Also, I think you need to take into account the human and societal effect of understanding God’s word. I often hear that “this never changes. But our understanding of it does, Just as you stated, we are not suject to Israel’s government or Temple regulations, why? Because our society has changed and evolved.

    You have the mother and father sice you were born. I’ll assume they have not “changed” much, but I promise your understanding of your parents from the time you were 3 and now has changed dramatically. You understand why they might have let, or not let you do things.

  18. Tim Farley says:

    Aaron:

    “Christ was nto a Christian, he was Jew. I promise Jews know more about Jewish law than Christians.”

    True. Christ was a Jew. It is also true that Christians can learn much about Jewish law from Jews. However, Jews also fail to understand their own Scriptures in light of Christ, which is obviously vital to Christians. So in that sense, Christians have a better understanding of Jewish Scripture than Jews because we have further revelation from God that helps us understand it.

    “Same-sex unions, murder, incest, and others are issues of “morality” and are always contrary to God’s character and law.” If they are old covenant, how can you be so certain?”

    How about the fact that all of these are repeated in the new covenant? You will find them all listed as sin in the New Testament as well as the Old.

    “Also, I think you need to take into account the human and societal effect of understanding God’s word.”

    This is true as well, which is why Christians should not rely solely on their own interpretation of Scripture, but the collective voice of 2000 years of Church history, which includes people from all walks of life and every culture. It is also why the Bible is mishandled by those who do not respect it – those who try to read it like they read a modern literary work.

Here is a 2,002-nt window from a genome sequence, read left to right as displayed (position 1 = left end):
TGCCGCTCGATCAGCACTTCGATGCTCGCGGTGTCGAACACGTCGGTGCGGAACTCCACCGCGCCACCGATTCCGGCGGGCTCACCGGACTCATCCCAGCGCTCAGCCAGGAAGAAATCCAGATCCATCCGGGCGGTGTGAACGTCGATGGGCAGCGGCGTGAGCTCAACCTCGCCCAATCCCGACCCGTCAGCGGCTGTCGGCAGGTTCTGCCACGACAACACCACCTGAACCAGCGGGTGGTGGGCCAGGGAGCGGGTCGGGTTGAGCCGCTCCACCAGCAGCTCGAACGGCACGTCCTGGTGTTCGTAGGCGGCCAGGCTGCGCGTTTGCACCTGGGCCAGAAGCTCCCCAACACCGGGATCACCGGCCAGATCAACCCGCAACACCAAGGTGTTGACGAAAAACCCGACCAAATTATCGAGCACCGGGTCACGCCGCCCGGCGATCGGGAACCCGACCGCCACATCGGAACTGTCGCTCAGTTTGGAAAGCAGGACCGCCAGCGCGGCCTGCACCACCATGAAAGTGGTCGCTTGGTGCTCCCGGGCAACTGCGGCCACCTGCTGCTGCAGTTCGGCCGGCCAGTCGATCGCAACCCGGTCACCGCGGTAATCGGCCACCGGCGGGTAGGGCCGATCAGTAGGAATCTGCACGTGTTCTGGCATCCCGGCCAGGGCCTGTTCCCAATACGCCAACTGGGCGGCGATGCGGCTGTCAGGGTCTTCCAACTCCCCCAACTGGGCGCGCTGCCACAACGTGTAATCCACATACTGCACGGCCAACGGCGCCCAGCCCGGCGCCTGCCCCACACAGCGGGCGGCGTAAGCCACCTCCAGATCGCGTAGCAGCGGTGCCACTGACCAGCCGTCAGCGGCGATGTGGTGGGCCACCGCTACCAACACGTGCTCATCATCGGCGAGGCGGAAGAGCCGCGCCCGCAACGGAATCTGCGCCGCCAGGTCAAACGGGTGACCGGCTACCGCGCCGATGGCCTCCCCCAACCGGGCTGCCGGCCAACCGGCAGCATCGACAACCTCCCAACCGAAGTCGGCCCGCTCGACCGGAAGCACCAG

“I think if you are a Christian, then Christ gives you insight to the character of God more than anything else. Would you agree that the item Christ explicity states are those items that should be focused on the most? Or else, why would he take the time to state some items and not others?”

    What are the items that you feel he focused on most?

  19. aaron says:

    Tim,

    1. I think it is a bit pretentious to think Jew know less about their laws then we do. Jewish law is Mosaic law. Chritianity was a sect of the Jewish faith for many years before they broke away.

    2. Yes, many are repeated, but how many were addressed by Christ himself? Would you agree the words from Christ’s mouth should have more weight then anyone elses? What did Christ himself say about these things?

    3. This is the real stick point to any religion. First, history is a matter of opinion. When looking back at 911, do you think people here, in Afganistan, and in the Middle East have the same view of 911? We all saw the exact same event, yet we have very different perspectives on the matter.

    Christians in America, and Europe, still can not agree on what Christianity is, yet every sect claims to be correct. I can name at least 21 versions of the english bible. Why more than 1 if it is the same word? Here in the South, there are more than 40 distinct types of Baptist churchs. why so many different versions?

    Why not all follow the Catholic Church? Did they not save and protect the bible? Why do we have so many different churches in this country, we are all Americans, and certianly Christians all believe the same thing? They don’t and they never have. their collective history is a unique are fingerprints even as they we cohorts.

    4. You mentioned Romans 8:7, a favorite of many people. What did Christ say, when pressured, were the two most important things to follow. He could have named any two, but he choose the MOST important.

    When did Christ, himself pronounce to administer the death penalty, when did Christ himself make a statement about being gay?